Filming Partners

Uganda Wildlife Authority

Uganda Wildlife Authority (UWA) is a semi-autonomous government agency that conserves and manages Uganda wildlife for the people of Uganda and the whole world. This agency was established in 1996 after the merger of the Uganda National Parks and the Game Department, and the enactment of the Uganda Wildlife Statute, which became an Act in 2000

Uganda Wildlife Authority is mandated to ensure sustainable management of wildlife resources and supervise wildlife activities in Uganda both within and outside the protected areas. With ten national parks and 12 wildlife reserves under its jurisdiction, UWA’s role in managing the country’s tourism industry and attracting investors to the sector has been a significant one.

It also manages five community wildlife management areas and 13 wildlife sanctuaries. The challenges facing the management and conservation of wildlife and biodiversity in Uganda are myriad, and they include poaching, competition in the regional tourism market, human wildlife conflict and wildlife crimes. Stakeholders, partners and communities that live around these protected areas have been employed to help tackle some of these issues. The ,organization has also developed strategies within its management policies to help solve some of these challenges.

Uganda Wildlife Authority Filming Partners

Uganda Media Council

Film Crew Fixers Uganda works with Uganda Media Council to execute the works of filming companies in Uganda. The Press and Journalist Act established Uganda Media council; of 1995 and charged with the regulation of Mass Media. The objective of the Law is to ensure the freedom of the press and to establish to regulate the mass media and arbitrate any disputes within or related to the industry and arbitrate any dispute within or related to the industry.

Under Article 10(1) of the Press and Journalist Act 1995 Cap 105, the Council has the following functions:-

Objectives

To regulate the conduct and promote sound ethical standards and discipline of journalists, To arbitrate disputes between the public and the media; and the State and the media, To exercise disciplinary control over journalist, editors, and publishers, To promote generally the flow of information, To censor films, videotapes plays and other related apparatuses for public consumption, To exercise any function that may be authorized or required by Law.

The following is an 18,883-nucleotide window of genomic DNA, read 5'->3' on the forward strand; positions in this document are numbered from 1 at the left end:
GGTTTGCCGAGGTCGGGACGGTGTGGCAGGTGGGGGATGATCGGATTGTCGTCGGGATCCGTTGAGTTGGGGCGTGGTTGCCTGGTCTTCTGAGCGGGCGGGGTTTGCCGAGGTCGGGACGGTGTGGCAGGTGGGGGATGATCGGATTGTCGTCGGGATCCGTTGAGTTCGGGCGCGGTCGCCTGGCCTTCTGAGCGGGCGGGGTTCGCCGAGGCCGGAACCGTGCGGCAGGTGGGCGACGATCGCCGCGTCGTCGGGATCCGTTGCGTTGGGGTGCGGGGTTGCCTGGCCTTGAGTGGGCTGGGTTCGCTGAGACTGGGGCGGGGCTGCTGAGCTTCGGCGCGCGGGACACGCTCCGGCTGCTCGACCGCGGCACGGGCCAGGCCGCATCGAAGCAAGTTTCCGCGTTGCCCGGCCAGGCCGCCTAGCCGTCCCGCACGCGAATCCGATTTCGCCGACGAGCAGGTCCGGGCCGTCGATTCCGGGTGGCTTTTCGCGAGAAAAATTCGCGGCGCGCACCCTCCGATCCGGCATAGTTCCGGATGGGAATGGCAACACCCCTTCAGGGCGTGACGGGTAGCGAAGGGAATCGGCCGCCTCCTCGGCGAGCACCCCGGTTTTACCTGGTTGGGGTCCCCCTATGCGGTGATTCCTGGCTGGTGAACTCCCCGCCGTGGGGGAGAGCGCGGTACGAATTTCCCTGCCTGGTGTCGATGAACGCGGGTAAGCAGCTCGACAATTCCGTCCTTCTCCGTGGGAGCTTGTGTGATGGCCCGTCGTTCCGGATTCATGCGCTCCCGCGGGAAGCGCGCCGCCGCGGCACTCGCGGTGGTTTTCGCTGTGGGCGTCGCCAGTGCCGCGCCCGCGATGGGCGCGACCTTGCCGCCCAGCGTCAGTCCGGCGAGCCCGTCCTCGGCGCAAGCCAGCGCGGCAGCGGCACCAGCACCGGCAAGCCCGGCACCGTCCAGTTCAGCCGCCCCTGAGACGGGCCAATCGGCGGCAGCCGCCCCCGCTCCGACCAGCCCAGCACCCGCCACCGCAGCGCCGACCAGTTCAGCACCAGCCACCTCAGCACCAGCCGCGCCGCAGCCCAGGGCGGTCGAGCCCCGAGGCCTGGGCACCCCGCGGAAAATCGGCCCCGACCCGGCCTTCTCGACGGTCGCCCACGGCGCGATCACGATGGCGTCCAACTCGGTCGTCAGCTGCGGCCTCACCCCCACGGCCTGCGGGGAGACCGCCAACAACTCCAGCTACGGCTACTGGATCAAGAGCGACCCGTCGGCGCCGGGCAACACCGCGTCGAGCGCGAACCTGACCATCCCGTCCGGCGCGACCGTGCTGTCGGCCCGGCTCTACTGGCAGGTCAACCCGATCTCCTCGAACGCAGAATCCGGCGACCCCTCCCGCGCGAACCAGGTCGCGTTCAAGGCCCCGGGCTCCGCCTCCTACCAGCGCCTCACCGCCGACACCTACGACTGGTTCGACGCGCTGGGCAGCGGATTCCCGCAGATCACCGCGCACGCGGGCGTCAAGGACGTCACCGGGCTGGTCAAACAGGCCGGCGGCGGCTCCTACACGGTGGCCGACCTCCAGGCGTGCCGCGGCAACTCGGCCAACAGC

The Council is further empowered to accredit foreign journalists who intend to carry out an act of journalism in Uganda.

Membership is drawn from members of the public with an impeccable record; National Union of Journalists of Uganda (NIJU), Newspaper proprietors and Editors Association UNEPA; the Electronic media; the Law Society and Scholars.

The Council tries its best to work hand in hand with its sister organizations, namely the Broadcasting Council and the Communication commission. The media is an essential element of modern society because it’s through a free press that the organs of the State i.e., the executive, the legislature, and the judiciary, can be subjected to scrutiny. It is because of this scrutiny that they become responsive to society for which they are established.

The media being a watchdog function for the public it promotes democratization, accountability, and good governance, among other positive and patriotic values. The media being part of society, also has a big responsibility to it. This is particularly important in a country like Uganda, where on the one hand, freedom of the press is guaranteed by the national Constitution. On the other hand, the democratization process is fragile and in its infancy. This is more so as the country transitions into a multi-party political system.

The Disciplinary/Arbitration Committee is established under the Press Journalist Statute 1995 one of its functions is to exercise disciplinary control over journalist, editors and publishers and to arbitrate disputes between the public and the media and the state and the media.

Uganda Media Council The board That allows Filming in Uganda

Uganda Civil Aviation Authority

The Civil Aviation Authority (CAA) was established in 1991 through CAA Ordinance number 2 of 1991, which was later replaced by CAA Statute Number 3 of 1994, Cap 354. The Act spells out the establishment, objectives, functions, and powers of the Authority.